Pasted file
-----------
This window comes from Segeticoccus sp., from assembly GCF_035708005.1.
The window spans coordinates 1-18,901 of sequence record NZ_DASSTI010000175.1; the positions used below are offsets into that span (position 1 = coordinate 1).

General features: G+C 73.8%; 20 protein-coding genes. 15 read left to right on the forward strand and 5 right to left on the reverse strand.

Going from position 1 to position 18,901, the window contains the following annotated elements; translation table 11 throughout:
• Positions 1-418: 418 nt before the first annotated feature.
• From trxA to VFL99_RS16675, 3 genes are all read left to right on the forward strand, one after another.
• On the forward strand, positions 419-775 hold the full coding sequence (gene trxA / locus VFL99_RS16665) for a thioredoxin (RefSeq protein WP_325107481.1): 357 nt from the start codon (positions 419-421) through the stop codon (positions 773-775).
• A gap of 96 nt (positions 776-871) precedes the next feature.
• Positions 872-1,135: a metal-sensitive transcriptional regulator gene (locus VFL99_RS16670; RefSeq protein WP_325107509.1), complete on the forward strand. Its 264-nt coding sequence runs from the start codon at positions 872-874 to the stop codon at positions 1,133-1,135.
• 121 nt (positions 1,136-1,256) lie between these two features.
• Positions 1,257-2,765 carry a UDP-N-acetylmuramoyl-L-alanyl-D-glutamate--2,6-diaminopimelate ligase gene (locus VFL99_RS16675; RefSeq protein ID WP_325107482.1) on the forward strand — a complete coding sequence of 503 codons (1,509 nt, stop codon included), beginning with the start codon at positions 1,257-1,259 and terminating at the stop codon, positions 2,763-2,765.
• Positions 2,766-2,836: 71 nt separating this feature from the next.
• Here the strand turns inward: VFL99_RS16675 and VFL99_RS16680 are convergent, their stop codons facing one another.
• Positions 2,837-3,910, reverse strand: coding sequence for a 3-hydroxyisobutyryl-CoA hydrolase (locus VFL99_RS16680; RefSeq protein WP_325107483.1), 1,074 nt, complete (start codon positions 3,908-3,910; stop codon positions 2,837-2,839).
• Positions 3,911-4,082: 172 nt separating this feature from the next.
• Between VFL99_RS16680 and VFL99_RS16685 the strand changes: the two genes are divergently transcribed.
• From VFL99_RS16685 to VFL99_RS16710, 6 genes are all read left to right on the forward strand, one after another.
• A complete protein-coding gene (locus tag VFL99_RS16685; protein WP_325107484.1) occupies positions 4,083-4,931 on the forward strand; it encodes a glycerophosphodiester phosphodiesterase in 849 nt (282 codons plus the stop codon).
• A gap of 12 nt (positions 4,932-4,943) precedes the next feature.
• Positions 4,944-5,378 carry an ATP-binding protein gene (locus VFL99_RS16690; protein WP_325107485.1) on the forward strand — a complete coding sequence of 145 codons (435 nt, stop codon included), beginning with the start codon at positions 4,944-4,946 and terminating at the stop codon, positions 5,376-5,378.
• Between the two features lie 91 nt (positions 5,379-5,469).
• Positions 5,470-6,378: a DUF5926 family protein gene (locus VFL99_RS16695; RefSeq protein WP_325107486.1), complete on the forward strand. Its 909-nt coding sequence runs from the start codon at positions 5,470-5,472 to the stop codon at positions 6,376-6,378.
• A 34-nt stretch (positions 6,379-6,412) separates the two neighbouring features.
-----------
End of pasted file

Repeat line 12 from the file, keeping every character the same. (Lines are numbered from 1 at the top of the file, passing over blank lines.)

• Positions 2,766-2,836: 71 nt separating this feature from the next.